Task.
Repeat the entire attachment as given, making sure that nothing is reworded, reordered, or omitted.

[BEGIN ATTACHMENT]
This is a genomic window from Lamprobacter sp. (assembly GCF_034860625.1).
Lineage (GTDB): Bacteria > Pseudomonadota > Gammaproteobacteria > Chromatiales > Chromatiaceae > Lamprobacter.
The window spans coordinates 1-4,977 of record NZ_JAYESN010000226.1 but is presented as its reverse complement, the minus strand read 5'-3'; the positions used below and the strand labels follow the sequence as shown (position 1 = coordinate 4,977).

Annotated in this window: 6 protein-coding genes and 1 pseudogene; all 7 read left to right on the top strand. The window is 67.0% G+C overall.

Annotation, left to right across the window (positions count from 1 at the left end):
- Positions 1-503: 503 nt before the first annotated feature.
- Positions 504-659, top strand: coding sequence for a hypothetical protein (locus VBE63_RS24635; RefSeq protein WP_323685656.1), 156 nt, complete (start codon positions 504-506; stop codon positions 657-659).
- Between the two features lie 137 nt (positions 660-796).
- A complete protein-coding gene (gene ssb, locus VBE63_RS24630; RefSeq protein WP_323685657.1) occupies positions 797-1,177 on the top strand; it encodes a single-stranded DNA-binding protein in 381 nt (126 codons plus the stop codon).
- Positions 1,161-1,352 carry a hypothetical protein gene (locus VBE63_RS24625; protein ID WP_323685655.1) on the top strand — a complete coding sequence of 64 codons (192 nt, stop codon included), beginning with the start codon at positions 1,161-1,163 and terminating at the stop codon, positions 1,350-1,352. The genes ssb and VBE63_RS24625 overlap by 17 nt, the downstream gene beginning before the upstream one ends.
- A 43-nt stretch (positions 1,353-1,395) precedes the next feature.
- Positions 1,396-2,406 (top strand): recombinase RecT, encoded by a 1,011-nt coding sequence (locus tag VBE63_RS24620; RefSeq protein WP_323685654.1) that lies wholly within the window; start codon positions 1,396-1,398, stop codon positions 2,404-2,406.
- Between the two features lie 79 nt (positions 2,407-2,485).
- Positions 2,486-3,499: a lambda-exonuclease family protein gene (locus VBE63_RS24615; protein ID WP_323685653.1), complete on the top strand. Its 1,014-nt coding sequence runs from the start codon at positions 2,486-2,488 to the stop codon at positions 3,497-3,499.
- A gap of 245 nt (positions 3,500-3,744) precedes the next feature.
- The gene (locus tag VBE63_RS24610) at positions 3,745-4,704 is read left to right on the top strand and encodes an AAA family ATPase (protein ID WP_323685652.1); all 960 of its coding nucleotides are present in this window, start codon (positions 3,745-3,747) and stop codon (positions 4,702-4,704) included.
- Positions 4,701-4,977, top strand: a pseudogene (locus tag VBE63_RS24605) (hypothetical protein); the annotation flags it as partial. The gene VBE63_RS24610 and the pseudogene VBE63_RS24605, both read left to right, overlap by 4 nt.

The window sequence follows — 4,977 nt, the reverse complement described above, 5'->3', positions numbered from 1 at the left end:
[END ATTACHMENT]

This is a genomic window from Lamprobacter sp. (assembly GCF_034860625.1).
Lineage (GTDB): Bacteria > Pseudomonadota > Gammaproteobacteria > Chromatiales > Chromatiaceae > Lamprobacter.
The window spans coordinates 1-4,977 of record NZ_JAYESN010000226.1 but is presented as its reverse complement, the minus strand read 5'-3'; the positions used below and the strand labels follow the sequence as shown (position 1 = coordinate 4,977).

Annotated in this window: 6 protein-coding genes and 1 pseudogene; all 7 read left to right on the top strand. The window is 67.0% G+C overall.

Annotation, left to right across the window (positions count from 1 at the left end):
- Positions 1-503: 503 nt before the first annotated feature.
- Positions 504-659, top strand: coding sequence for a hypothetical protein (locus VBE63_RS24635; RefSeq protein WP_323685656.1), 156 nt, complete (start codon positions 504-506; stop codon positions 657-659).
- Between the two features lie 137 nt (positions 660-796).
- A complete protein-coding gene (gene ssb, locus VBE63_RS24630; RefSeq protein WP_323685657.1) occupies positions 797-1,177 on the top strand; it encodes a single-stranded DNA-binding protein in 381 nt (126 codons plus the stop codon).
- Positions 1,161-1,352 carry a hypothetical protein gene (locus VBE63_RS24625; protein ID WP_323685655.1) on the top strand — a complete coding sequence of 64 codons (192 nt, stop codon included), beginning with the start codon at positions 1,161-1,163 and terminating at the stop codon, positions 1,350-1,352. The genes ssb and VBE63_RS24625 overlap by 17 nt, the downstream gene beginning before the upstream one ends.
- A 43-nt stretch (positions 1,353-1,395) precedes the next feature.
- Positions 1,396-2,406 (top strand): recombinase RecT, encoded by a 1,011-nt coding sequence (locus tag VBE63_RS24620; RefSeq protein WP_323685654.1) that lies wholly within the window; start codon positions 1,396-1,398, stop codon positions 2,404-2,406.
- Between the two features lie 79 nt (positions 2,407-2,485).
- Positions 2,486-3,499: a lambda-exonuclease family protein gene (locus VBE63_RS24615; protein ID WP_323685653.1), complete on the top strand. Its 1,014-nt coding sequence runs from the start codon at positions 2,486-2,488 to the stop codon at positions 3,497-3,499.
- A gap of 245 nt (positions 3,500-3,744) precedes the next feature.
- The gene (locus tag VBE63_RS24610) at positions 3,745-4,704 is read left to right on the top strand and encodes an AAA family ATPase (protein ID WP_323685652.1); all 960 of its coding nucleotides are present in this window, start codon (positions 3,745-3,747) and stop codon (positions 4,702-4,704) included.
- Positions 4,701-4,977, top strand: a pseudogene (locus tag VBE63_RS24605) (hypothetical protein); the annotation flags it as partial. The gene VBE63_RS24610 and the pseudogene VBE63_RS24605, both read left to right, overlap by 4 nt.

The window sequence follows — 4,977 nt, the reverse complement described above, 5'->3', positions numbered from 1 at the left end: